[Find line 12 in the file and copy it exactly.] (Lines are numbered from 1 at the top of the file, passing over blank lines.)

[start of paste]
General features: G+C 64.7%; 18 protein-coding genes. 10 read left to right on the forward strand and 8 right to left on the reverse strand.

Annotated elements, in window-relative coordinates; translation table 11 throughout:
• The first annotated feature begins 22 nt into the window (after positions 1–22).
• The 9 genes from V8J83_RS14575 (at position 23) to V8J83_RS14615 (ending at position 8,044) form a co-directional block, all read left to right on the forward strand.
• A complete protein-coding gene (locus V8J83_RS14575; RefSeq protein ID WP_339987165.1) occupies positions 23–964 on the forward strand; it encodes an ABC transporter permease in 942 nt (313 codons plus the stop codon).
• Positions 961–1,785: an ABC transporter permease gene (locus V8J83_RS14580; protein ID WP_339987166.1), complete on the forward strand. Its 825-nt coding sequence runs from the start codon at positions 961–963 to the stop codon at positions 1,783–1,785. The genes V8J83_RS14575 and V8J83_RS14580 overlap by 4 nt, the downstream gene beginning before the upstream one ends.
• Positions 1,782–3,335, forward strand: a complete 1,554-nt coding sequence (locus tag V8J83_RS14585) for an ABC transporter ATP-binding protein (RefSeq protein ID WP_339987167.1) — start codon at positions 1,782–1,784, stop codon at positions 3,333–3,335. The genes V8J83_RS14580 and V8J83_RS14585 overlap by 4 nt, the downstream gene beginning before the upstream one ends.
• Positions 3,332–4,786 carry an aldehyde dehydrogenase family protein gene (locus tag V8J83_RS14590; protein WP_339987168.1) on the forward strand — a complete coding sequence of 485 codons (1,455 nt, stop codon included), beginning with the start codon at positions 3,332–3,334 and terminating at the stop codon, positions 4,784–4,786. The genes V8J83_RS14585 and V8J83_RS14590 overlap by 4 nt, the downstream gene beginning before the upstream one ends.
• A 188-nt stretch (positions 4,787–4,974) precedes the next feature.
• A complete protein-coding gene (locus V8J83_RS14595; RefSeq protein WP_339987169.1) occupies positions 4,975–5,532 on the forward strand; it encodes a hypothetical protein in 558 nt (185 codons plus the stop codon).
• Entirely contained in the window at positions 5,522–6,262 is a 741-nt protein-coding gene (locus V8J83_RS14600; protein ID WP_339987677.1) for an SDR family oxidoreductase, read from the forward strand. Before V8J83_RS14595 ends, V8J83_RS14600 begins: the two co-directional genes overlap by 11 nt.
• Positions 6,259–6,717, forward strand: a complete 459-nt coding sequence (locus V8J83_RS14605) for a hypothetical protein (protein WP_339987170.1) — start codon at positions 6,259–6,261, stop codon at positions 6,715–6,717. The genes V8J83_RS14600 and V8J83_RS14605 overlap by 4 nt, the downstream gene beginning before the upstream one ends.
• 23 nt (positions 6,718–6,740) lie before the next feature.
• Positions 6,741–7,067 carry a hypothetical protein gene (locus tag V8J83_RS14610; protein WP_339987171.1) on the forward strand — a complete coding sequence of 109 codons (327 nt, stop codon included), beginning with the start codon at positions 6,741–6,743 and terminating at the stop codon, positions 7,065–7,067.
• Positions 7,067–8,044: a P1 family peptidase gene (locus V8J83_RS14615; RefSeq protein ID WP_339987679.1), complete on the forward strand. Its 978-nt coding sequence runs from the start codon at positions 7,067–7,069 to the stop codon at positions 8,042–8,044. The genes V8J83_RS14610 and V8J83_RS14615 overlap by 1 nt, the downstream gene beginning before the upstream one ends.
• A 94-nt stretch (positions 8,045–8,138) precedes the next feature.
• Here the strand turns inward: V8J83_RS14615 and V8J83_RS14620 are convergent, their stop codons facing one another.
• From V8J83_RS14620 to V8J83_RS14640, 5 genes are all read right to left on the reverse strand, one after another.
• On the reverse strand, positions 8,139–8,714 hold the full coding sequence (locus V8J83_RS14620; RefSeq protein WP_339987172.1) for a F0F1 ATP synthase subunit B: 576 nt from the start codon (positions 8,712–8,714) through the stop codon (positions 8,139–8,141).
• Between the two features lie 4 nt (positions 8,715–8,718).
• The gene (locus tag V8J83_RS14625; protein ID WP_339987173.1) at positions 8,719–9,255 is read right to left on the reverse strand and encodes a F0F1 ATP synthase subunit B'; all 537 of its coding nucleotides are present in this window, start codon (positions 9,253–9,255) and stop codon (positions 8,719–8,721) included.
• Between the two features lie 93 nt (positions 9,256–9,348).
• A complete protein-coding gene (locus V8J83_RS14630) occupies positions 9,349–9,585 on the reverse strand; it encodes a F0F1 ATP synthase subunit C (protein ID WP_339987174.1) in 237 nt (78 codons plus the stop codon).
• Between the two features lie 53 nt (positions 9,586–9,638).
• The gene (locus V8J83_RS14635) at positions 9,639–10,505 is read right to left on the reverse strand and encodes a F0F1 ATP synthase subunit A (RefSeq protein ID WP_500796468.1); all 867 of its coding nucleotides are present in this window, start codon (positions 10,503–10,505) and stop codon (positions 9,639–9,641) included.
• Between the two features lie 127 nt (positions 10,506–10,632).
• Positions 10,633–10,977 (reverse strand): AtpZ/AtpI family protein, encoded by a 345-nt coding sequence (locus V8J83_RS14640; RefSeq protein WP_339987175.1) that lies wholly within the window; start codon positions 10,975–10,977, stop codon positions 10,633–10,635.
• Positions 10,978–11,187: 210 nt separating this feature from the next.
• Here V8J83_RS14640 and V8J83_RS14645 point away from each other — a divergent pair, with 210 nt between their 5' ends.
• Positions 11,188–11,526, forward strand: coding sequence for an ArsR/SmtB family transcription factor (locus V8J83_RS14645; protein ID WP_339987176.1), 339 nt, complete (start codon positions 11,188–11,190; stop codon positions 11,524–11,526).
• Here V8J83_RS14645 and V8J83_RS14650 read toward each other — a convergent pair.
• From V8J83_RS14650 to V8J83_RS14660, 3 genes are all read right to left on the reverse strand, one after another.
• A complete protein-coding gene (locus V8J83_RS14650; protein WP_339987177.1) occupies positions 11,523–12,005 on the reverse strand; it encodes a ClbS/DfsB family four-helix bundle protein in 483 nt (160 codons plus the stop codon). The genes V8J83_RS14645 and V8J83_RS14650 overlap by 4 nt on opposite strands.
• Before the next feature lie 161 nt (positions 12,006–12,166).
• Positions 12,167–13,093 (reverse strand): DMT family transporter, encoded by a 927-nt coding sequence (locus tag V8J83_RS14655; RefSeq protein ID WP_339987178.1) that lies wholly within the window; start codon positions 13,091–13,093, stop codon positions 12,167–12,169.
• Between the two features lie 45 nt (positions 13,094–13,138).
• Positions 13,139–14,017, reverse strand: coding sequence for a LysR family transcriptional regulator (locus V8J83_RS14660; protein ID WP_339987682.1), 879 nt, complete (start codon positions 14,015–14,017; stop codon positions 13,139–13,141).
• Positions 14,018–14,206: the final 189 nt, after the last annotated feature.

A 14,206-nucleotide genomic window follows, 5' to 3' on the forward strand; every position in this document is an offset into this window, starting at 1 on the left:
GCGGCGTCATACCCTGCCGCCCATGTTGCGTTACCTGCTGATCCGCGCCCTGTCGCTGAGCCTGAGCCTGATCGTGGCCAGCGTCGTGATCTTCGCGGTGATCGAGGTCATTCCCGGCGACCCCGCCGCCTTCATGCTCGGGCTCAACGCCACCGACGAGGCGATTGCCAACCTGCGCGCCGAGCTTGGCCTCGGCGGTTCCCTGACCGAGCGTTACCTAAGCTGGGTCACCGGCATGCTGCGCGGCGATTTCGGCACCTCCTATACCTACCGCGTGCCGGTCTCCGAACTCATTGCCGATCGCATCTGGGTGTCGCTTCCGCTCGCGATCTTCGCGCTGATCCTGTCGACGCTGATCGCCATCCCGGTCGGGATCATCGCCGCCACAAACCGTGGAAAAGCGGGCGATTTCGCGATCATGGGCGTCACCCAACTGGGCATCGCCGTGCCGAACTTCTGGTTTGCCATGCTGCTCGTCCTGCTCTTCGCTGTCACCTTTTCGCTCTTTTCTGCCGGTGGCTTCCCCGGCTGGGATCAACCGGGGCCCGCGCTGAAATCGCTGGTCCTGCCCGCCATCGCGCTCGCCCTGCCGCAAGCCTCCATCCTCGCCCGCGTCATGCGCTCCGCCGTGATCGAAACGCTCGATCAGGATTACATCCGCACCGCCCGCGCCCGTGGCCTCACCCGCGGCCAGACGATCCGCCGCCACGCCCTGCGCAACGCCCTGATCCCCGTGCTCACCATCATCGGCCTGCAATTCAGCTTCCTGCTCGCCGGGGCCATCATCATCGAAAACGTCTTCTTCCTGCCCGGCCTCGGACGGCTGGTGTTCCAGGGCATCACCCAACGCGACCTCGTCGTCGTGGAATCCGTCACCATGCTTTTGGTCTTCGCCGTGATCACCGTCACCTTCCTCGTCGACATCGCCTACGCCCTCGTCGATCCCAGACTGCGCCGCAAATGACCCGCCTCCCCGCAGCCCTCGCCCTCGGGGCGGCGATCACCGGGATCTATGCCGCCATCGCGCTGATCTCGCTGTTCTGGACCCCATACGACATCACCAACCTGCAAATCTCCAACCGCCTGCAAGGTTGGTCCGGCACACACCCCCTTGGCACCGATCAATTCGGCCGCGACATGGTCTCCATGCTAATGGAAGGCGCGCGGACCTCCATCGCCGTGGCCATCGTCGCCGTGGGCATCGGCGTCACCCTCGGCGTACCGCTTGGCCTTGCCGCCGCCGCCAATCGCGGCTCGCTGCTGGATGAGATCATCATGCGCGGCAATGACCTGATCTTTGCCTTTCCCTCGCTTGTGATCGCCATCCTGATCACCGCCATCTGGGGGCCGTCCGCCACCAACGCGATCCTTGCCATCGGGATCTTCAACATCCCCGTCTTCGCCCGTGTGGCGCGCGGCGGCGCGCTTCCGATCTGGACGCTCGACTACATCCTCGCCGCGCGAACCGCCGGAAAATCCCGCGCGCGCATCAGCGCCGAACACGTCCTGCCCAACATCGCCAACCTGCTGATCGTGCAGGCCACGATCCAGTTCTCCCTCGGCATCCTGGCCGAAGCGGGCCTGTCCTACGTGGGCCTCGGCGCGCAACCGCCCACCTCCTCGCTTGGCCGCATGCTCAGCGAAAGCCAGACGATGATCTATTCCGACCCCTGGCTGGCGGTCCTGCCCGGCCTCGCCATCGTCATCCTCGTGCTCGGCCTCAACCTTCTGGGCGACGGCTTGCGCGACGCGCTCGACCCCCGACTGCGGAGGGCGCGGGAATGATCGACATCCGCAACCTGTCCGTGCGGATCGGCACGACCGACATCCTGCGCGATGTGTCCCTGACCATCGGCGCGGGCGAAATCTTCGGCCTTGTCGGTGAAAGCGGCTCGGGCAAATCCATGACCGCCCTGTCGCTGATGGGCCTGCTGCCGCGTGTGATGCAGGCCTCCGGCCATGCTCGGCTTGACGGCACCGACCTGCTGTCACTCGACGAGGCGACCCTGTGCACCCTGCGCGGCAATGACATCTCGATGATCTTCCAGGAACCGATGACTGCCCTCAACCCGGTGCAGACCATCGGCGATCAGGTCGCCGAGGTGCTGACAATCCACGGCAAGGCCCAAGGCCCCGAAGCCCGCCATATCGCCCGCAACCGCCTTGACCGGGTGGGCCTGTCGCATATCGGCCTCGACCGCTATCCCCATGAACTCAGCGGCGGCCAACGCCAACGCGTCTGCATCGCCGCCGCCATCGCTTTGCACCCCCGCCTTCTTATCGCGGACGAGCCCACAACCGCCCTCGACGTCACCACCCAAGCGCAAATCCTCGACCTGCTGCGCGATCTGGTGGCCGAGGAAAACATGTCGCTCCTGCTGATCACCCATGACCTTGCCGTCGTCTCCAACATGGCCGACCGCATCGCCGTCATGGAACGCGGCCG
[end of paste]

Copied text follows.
• Positions 6,259–6,717, forward strand: a complete 459-nt coding sequence (locus V8J83_RS14605) for a hypothetical protein (protein WP_339987170.1) — start codon at positions 6,259–6,261, stop codon at positions 6,715–6,717. The genes V8J83_RS14600 and V8J83_RS14605 overlap by 4 nt, the downstream gene beginning before the upstream one ends.